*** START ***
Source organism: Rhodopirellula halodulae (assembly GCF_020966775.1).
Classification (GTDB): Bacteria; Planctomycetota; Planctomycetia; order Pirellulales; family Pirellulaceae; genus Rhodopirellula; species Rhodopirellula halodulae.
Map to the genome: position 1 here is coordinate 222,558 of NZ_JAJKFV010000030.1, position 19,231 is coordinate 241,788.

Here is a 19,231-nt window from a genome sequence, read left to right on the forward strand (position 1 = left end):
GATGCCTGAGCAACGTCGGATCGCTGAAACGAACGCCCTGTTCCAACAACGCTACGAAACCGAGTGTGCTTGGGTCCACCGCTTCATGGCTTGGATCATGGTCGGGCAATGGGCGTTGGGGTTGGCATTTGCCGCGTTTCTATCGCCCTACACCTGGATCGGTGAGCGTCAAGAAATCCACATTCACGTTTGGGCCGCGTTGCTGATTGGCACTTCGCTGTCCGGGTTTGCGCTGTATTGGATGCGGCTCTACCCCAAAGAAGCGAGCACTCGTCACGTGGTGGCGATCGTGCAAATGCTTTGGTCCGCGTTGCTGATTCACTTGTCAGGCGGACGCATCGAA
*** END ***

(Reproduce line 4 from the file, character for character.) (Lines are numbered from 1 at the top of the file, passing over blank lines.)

Here is a 19,231-nt window from a genome sequence, read left to right on the forward strand (position 1 = left end):